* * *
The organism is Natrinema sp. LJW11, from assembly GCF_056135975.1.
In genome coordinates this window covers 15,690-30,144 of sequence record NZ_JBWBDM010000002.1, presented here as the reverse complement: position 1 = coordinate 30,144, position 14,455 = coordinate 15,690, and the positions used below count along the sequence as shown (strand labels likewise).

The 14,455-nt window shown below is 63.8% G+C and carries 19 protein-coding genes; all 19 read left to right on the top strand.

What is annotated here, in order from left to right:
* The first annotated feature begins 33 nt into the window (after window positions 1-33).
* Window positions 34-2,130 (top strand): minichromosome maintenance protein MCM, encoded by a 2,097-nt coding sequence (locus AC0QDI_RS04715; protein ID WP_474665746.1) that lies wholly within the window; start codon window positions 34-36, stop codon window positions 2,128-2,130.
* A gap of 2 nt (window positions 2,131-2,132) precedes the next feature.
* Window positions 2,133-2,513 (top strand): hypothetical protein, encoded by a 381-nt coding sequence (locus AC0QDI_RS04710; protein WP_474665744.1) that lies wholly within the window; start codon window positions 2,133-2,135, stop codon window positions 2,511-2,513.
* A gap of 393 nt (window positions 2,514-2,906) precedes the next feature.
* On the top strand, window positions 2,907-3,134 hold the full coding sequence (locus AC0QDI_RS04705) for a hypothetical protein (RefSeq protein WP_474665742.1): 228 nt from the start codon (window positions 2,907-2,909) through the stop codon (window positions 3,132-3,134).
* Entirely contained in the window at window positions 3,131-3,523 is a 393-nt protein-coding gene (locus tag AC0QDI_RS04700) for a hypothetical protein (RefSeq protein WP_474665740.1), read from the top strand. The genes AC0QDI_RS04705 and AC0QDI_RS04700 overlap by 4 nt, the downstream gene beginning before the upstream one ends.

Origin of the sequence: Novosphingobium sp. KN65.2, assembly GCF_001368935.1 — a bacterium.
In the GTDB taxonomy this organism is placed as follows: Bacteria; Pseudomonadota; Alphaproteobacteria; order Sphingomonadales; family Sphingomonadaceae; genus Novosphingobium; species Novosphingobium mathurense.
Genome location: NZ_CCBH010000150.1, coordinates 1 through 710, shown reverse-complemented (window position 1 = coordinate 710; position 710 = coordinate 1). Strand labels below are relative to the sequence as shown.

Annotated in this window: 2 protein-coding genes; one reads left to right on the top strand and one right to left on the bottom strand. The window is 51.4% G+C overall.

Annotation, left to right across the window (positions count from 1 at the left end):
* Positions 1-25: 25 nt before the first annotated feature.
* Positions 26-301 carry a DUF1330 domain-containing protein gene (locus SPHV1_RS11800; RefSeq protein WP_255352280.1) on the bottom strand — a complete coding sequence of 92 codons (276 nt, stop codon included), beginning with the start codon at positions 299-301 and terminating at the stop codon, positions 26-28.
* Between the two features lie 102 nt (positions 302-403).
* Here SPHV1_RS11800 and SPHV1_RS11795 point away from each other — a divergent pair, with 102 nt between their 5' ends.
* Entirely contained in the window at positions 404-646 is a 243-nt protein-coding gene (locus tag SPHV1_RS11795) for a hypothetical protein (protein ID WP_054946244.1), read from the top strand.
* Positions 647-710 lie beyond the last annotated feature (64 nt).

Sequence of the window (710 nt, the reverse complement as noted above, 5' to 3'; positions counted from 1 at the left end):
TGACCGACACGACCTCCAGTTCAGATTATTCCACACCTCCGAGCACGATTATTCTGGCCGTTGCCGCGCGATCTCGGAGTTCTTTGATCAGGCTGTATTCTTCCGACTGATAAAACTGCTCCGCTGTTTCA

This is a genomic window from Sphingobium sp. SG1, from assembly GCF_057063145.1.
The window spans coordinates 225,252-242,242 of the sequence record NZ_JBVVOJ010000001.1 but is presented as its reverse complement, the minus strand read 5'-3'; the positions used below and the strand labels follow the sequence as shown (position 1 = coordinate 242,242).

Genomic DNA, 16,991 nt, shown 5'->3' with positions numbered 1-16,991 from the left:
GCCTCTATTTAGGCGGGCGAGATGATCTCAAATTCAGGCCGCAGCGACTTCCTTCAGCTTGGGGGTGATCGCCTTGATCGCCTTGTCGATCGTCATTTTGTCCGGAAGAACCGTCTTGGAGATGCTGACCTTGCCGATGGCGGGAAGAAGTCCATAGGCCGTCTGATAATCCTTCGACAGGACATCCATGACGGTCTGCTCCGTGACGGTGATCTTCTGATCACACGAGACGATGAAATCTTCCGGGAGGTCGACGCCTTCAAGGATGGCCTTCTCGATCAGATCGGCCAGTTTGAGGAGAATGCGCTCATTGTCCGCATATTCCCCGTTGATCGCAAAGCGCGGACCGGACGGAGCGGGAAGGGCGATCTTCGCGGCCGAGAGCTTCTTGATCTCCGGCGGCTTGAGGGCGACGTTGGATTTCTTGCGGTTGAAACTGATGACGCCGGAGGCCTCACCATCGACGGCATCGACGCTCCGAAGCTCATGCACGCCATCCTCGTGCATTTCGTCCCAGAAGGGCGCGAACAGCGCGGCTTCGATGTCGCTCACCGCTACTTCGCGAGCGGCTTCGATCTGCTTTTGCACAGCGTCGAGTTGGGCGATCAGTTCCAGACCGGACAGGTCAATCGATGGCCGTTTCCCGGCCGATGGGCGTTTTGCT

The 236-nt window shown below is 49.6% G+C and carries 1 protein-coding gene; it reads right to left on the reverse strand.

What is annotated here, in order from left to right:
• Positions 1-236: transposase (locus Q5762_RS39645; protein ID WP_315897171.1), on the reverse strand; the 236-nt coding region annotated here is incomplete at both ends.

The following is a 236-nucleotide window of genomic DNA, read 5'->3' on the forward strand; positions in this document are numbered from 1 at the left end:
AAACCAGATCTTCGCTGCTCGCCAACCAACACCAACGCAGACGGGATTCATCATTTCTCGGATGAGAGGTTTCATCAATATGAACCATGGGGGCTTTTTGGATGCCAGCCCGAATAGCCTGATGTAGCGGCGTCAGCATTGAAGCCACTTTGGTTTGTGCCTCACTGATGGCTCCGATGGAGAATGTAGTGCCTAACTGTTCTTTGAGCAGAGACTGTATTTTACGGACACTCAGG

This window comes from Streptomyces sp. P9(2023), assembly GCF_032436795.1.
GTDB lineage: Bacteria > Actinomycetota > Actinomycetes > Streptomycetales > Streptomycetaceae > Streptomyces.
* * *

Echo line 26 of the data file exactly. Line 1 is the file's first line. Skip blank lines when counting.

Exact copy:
The window spans coordinates 225,252-242,242 of the sequence record NZ_JBVVOJ010000001.1 but is presented as its reverse complement, the minus strand read 5'-3'; the positions used below and the strand labels follow the sequence as shown (position 1 = coordinate 242,242).